However, the largest Serbian party SNSD boycotted the national parliament, calling the new government “illegal”. However, the SNSD continued to lead the government coalition in the Republika Srpska, where Milorad Dodik was re-elected president.
Nationalist rhetoric and ethnic tensions also continued to increase. In 2015, reports of incitement and calls for violence were reported in social media. Several cases of assaults and beatings occurred, as did a couple of acts of violence with the fatal outcome of suspected Islamists.
As before, SNSD leader Milorad Dodik questioned the legitimacy of the state itself. In 2015, he again raised the idea of a referendum on the state judiciary (as in 2011, see Modern History), which he claimed was partial to the Serbs’ disadvantage. Many saw it as a test balloon ahead of a referendum he promised in 2017 to completely break out the Republic of Srpska from Bosnia.
Dodik again turned the issue around, but in 2016 he instead ran a referendum to make January 9 a “national day” in Republika Srpska. The referendum was held despite sharp warnings from the High Representative and despite the Bosnian Constitutional Court’s ruling that such a national day would mean discrimination against non-Serbs. The date is partly an Orthodox celebration and partly the day when the Bosnian Serbs proclaimed their own republic in 1992. A full 99.8 percent of the voters who participated supported the proposal.
Bosniak’s representative in the presidency, Bakir Izetbegović, warned that Dodik was playing with the fire. However, from Bosnia and Croatia, Dodik had some support, as they largely want to see a more independent role for the Croats in Bosnia.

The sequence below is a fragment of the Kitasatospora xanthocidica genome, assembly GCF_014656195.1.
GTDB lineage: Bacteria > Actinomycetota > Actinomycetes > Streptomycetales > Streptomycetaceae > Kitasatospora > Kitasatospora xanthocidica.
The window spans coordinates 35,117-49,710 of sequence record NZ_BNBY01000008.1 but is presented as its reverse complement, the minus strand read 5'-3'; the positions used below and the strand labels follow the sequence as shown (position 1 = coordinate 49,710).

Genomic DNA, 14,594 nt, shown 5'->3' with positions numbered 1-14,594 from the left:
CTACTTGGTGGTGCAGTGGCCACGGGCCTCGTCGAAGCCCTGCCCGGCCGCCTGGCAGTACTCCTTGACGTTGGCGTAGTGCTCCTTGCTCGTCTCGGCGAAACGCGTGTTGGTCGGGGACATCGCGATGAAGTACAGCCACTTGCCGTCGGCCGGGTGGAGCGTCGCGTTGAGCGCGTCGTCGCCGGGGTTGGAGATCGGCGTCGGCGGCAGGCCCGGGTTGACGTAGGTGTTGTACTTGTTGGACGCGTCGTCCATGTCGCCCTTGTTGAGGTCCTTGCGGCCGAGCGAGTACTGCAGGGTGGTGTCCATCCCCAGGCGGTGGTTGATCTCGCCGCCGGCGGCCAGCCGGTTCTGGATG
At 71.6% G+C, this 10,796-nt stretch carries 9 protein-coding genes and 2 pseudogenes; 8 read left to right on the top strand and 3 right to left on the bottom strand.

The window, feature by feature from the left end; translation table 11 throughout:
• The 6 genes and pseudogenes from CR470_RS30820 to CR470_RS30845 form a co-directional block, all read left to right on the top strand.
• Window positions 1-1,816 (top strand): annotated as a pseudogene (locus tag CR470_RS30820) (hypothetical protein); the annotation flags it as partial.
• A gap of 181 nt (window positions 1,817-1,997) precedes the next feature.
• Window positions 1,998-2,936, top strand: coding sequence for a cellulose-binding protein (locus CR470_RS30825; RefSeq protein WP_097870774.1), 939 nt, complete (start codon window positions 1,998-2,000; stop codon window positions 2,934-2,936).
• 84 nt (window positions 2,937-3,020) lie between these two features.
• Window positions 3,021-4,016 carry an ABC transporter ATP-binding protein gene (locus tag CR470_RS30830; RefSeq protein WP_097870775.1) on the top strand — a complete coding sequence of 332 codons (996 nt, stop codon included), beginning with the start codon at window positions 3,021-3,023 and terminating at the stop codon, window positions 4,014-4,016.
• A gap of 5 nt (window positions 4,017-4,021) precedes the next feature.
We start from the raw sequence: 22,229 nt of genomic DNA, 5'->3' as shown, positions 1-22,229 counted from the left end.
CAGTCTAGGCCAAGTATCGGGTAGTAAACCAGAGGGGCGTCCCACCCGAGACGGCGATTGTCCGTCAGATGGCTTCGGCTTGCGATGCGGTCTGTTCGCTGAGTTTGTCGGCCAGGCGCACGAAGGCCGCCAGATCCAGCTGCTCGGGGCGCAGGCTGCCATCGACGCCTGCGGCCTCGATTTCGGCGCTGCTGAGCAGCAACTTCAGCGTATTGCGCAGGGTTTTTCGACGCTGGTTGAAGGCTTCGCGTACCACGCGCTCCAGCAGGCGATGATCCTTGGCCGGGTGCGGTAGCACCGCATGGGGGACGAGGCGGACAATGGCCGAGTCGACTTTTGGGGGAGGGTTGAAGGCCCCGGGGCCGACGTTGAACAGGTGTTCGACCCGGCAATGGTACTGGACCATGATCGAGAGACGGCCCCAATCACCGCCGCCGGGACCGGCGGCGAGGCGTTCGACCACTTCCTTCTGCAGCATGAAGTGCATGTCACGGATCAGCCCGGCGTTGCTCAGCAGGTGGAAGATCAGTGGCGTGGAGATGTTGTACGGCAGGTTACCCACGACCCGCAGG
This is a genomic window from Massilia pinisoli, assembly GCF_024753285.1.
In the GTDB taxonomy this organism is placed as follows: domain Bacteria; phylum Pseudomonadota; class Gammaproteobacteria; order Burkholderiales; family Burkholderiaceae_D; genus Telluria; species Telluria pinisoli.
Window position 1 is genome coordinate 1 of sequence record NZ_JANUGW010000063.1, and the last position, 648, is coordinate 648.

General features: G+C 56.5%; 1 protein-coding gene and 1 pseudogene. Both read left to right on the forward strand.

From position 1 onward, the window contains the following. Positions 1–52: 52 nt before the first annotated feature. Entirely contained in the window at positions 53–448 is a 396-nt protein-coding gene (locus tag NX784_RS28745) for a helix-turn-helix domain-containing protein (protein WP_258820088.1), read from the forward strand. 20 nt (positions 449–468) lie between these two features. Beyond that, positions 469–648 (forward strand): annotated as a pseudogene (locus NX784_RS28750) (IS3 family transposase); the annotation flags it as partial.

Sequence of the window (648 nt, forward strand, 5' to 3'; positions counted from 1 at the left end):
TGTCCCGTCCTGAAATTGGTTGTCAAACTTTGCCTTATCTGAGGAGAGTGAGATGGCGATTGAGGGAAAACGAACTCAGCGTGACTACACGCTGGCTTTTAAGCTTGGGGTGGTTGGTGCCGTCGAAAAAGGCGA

January 9, 2017 was a public holiday in the Republic of Srpska and the Bosnian Serbs thus showed that they attached no great importance to either the Constitutional Court’s decision or the world views. As a result, the US imposed sanctions on Dodik, so he was considered a threat to the 1995 peace treaty.
Milorad Dodik was elected, in the fall of 2018, to the National Council of Presidents (see above). Shortly before taking office as Bosnian President, Dodik reiterated demands that parts of the Dayton Agreement be torn down. Among other things, he demands that the High Representative be abolished. He also wants the three foreign judges included in the Constitutional Court to be fired.
Follow the ongoing development of the Calendar.
READING TIP – Read more about Bosnia and Herzegovina in the UI’s online magazine Foreign magazine:
Others stand ready if EU does not integrate the Western Balkans (2017-11-24)
FACTS – POLITICS
Bosnia and Herzegovina / Bosnia and Herzegovina
republic, federal state
Head of State
Milorad Dodik / Šefik Džaferović / Željko Komšić (2018–) 1
Head of government
Zoran Tegeltija (2019–) 2
Most important parties with mandates in the last election
Democratic Party (SDA) 9, Independent Social Democrats Alliance (SNSD) 6, Croatian Democratic Union in Bosnia and Herzegovina with Allies (HDZ BiH) 5, Bosnia-Herzegovina Social Democratic Party (SDP BiH) 5, Democratic Front with Allied (DF) 3, Serbian Democratic Party with allies (SDS) 3, other 11 (2018)
Main parties with mandates in the second most recent elections
Democratic Party (SDA) 10, Independent Social Democrats Alliance (SNSD) 6, Democratic Front (DF) 5, Serbian Democratic Party (SDS) 5, Alliance for a Better Future (SBB) 4, Croatian Democratic Union in Bosnia and Herzegovina with allies (HDZ BiH) 4, Bosnia-Herzegovina Social Democratic Party (SDP BiH) 3, other 6 (2014)
54% in parliamentary and presidential elections 2018
- constitutes three-
chaired presidential council, changes every eight months 2. formal title is chair of the Council of Ministers